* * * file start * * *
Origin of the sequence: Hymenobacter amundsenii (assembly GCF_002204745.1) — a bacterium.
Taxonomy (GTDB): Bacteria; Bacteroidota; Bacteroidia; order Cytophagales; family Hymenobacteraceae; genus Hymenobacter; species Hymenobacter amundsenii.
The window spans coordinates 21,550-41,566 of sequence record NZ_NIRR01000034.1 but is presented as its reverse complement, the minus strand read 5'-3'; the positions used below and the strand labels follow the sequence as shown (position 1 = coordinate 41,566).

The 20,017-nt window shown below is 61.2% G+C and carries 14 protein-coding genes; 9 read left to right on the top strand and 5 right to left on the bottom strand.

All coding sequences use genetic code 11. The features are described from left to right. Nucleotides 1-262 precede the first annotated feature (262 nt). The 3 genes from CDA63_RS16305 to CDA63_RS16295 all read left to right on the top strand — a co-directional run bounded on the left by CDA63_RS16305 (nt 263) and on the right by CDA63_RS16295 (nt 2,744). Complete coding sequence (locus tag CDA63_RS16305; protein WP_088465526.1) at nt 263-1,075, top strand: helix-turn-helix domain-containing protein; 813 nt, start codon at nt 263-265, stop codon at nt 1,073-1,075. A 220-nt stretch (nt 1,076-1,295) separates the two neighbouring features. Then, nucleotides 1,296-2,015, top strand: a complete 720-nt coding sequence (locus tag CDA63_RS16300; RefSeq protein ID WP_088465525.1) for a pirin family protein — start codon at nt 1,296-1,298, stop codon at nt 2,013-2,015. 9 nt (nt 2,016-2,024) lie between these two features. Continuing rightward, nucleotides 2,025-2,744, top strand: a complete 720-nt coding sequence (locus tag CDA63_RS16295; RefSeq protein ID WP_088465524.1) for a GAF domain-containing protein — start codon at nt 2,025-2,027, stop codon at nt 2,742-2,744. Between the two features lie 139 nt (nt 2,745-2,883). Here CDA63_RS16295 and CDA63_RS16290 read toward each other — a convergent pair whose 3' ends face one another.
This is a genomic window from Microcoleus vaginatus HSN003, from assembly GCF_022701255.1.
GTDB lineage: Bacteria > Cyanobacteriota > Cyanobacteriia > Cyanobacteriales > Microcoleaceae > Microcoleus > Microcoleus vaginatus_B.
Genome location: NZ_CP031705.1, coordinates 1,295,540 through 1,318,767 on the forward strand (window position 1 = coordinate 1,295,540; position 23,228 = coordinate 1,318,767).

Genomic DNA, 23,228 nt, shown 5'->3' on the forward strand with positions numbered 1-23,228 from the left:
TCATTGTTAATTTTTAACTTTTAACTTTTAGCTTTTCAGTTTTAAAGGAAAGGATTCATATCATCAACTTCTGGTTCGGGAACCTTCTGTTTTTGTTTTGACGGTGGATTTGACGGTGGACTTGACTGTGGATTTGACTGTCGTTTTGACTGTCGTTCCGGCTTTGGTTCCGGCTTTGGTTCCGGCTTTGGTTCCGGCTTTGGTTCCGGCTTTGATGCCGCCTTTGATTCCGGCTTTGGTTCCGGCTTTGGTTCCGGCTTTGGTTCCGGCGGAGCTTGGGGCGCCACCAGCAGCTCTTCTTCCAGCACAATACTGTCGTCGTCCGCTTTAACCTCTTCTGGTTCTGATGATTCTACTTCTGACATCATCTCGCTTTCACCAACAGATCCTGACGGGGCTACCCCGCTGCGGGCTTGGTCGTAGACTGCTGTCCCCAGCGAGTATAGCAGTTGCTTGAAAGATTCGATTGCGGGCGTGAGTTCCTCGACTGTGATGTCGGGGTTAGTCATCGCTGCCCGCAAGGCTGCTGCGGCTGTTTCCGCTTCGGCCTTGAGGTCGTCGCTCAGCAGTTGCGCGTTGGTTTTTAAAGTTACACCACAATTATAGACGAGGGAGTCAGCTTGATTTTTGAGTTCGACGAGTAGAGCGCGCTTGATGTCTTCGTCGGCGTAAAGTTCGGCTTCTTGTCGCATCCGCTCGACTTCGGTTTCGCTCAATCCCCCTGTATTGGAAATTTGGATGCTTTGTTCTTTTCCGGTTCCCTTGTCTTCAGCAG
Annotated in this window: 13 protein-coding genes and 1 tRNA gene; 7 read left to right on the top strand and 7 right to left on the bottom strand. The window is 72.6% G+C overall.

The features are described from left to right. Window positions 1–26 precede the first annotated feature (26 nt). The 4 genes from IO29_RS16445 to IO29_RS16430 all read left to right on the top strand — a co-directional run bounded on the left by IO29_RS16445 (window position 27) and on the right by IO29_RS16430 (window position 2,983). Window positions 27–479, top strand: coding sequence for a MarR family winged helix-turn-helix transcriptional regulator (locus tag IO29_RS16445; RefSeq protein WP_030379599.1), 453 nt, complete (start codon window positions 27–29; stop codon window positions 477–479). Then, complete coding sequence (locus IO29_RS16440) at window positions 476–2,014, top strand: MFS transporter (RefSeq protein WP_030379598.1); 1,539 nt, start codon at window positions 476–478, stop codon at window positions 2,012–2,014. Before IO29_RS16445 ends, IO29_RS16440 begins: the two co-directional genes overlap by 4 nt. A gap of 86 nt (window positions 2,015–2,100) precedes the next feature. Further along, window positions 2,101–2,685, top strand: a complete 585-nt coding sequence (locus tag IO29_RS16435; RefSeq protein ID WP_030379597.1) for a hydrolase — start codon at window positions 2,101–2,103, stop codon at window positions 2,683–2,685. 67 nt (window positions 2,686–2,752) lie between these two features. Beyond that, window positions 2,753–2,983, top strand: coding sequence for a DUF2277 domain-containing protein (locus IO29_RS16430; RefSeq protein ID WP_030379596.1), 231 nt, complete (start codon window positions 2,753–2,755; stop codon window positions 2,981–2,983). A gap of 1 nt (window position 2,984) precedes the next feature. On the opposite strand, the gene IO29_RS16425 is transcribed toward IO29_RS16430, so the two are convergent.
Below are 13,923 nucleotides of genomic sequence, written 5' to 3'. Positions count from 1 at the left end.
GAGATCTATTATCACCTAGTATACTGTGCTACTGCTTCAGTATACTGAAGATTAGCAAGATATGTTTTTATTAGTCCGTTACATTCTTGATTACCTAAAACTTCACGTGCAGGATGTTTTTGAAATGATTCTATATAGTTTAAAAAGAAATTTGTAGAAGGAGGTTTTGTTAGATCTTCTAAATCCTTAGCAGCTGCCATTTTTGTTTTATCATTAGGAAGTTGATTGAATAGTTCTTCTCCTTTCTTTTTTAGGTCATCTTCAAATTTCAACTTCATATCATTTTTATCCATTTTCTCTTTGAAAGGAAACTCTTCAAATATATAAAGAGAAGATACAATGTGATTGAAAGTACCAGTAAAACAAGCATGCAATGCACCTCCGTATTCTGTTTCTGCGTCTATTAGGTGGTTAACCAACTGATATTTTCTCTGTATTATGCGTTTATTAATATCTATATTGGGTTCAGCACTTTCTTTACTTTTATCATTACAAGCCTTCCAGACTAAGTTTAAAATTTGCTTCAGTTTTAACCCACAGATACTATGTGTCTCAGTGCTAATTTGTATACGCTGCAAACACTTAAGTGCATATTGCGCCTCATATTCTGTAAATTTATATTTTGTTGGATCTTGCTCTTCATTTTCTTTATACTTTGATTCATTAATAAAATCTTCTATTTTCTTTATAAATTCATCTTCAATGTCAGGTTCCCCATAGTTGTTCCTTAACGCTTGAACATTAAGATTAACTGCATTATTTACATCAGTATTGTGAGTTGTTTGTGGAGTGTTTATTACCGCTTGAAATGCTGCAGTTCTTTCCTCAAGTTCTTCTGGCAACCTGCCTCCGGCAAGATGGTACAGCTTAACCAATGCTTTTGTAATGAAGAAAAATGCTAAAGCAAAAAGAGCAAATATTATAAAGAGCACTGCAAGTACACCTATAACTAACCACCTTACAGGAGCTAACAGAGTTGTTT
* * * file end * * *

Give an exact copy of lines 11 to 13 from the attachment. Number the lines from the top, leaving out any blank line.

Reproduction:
Annotated in this window: 13 protein-coding genes and 1 tRNA gene; 7 read left to right on the top strand and 7 right to left on the bottom strand. The window is 72.6% G+C overall.

The features are described from left to right. Window positions 1–26 precede the first annotated feature (26 nt). The 4 genes from IO29_RS16445 to IO29_RS16430 all read left to right on the top strand — a co-directional run bounded on the left by IO29_RS16445 (window position 27) and on the right by IO29_RS16430 (window position 2,983). Window positions 27–479, top strand: coding sequence for a MarR family winged helix-turn-helix transcriptional regulator (locus tag IO29_RS16445; RefSeq protein WP_030379599.1), 453 nt, complete (start codon window positions 27–29; stop codon window positions 477–479). Then, complete coding sequence (locus IO29_RS16440) at window positions 476–2,014, top strand: MFS transporter (RefSeq protein WP_030379598.1); 1,539 nt, start codon at window positions 476–478, stop codon at window positions 2,012–2,014. Before IO29_RS16445 ends, IO29_RS16440 begins: the two co-directional genes overlap by 4 nt. A gap of 86 nt (window positions 2,015–2,100) precedes the next feature. Further along, window positions 2,101–2,685, top strand: a complete 585-nt coding sequence (locus tag IO29_RS16435; RefSeq protein ID WP_030379597.1) for a hydrolase — start codon at window positions 2,101–2,103, stop codon at window positions 2,683–2,685. 67 nt (window positions 2,686–2,752) lie between these two features. Beyond that, window positions 2,753–2,983, top strand: coding sequence for a DUF2277 domain-containing protein (locus IO29_RS16430; RefSeq protein ID WP_030379596.1), 231 nt, complete (start codon window positions 2,753–2,755; stop codon window positions 2,981–2,983). A gap of 1 nt (window position 2,984) precedes the next feature. On the opposite strand, the gene IO29_RS16425 is transcribed toward IO29_RS16430, so the two are convergent.
Below are 13,923 nucleotides of genomic sequence, written 5' to 3'. Positions count from 1 at the left end.